Europe’s highest human rights council has ordered the Italian government to pay American Amanda Knox monetary compensation for a gross violation of her rights shortly after she was arrested in 2007 for the murder of her roommate.
Knox was arrested in Perugia, Italy in 2007 for the brutal slaying of her British housemate, Meredith Kercher. The then-20-year-old student was subsequently convicted of the murder and served four years in prison before she was finally exonerated on those charges.
“Knox's case and subsequent appeals attracted global attention for years, as it see-sawed through the Italian legal system."
Even though Knox was eventually cleared of murder in 2015, she was still embroiled in fighting a three-year sentence she was given for “blaming someone for the murder who was later found to have an alibi.” Whaaat?
Let's go back to when this whole nightmare began: The case mesmerized the world.
CNN reports, “Knox's case and subsequent appeals attracted global attention for years, as it see-sawed through the Italian legal system."
Knox and her then-boyfriend Raffaele Sollecito “were arrested after the semi-naked body of Meredith Kercher, 21, was found with her throat slashed in the Perugia apartment the two women shared.
"Another man, Rudy Guede, a drifter originally from Ivory Coast, was arrested two weeks later. He was tried separately and is serving a 16-year sentence for murder.”
In spite of Guede's conviction, authorities were still convinced that Knox and Sollecito had also been involved, alleging that Amanda, herself, dealt Kercher the fatal blow.
Then, in a shocking verdict, Amanda and Rafaela were convicted of murder and sexual assault and each sentenced to 25 years in prison.
But Amanda had an additional charge that carried a three-year sentence.
“Knox was also convicted of making a malicious accusation when, during police questioning, she blamed a bar manager for the murder of Kercher. He was later found to be innocent.” Amanda was convicted of slander, thus the additional three-year sentence.
Then, after serving four years of their sentences, both convictions were overturned, the court citing lack of evidence.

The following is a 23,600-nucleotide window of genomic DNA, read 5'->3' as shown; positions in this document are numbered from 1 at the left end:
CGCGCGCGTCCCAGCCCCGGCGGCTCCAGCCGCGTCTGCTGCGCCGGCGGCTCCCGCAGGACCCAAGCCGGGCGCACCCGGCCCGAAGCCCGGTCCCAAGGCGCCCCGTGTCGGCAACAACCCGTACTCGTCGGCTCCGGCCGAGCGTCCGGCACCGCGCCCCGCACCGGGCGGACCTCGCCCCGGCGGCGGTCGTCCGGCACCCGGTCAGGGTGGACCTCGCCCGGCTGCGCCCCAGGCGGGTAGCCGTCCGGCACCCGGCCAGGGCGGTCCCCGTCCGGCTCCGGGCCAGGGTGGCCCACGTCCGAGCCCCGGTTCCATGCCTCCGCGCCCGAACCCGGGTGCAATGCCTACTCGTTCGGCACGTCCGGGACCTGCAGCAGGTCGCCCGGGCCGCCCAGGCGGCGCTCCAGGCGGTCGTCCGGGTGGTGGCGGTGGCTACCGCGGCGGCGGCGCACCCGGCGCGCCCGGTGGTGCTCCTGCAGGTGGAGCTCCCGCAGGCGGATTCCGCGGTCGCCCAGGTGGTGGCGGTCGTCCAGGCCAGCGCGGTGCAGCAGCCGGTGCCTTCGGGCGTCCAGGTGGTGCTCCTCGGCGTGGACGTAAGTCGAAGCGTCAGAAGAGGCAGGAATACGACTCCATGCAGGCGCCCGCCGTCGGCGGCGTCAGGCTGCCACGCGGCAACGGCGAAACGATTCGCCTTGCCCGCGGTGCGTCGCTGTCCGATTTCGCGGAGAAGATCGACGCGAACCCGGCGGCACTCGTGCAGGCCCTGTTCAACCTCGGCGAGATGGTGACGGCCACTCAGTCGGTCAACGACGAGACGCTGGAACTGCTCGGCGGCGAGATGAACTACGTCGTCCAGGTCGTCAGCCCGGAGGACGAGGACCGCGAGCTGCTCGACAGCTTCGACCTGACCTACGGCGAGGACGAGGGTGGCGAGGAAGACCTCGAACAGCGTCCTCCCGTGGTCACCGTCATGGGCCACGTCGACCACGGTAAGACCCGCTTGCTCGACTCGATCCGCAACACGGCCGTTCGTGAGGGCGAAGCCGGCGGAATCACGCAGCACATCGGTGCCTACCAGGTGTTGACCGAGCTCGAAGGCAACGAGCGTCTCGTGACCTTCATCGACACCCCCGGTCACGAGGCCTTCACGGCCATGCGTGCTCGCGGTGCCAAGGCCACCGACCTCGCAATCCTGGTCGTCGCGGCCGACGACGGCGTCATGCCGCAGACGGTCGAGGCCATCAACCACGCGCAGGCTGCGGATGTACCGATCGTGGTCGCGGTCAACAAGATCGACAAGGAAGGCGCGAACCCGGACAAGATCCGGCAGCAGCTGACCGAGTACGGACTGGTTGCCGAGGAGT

But, it wasn’t over yet. Another two years went by, during which time Amanda returned to the United States. But the Italian justice system wasn’t done with her yet. In 2013, the case was retried AGAIN!
Both defendants had their convictions restored and their sentences were re-imposed. Knox, still in the U.S. fought extradition to Italy. Then, in 2015 Amanda was relieved when Italy’s highest appeals court finally exonerated Sollecito and Knox for the murder and sexual assault. But her conviction for malicious accusation remained in place.
Not settling for that, Knox took her case to the ECHR in 2016. At the crux of the complaint was Amanda’s contention that the interpreter she was given while being interrogated did not represent her properly. This, according to Knox, undermined her ability to get a fair hearing.
Finally, on Thursday, the ECHR ruling was handed down. According to CNN, “The European Court of Human Rights (ECHR) said Italy should pay Knox 18,400 euros (about $20,800) for failing to provide her with a lawyer and an appropriate interpreter when she was first detained.”
I can only imagine the relief Amanda felt after such a roller coaster ride over the past decade. After the ruling, Amanda spoke out:
Please join us in congratulating Amanda in her latest vindication. It's reassuring to know that the justice system, even of a foreign country, can eventually get it right.
We'd also like to congratulate her on her recent engagement to long-time boyfriend, Christopher Robinson.
The future is looking very bright for this resilient 31-year-old!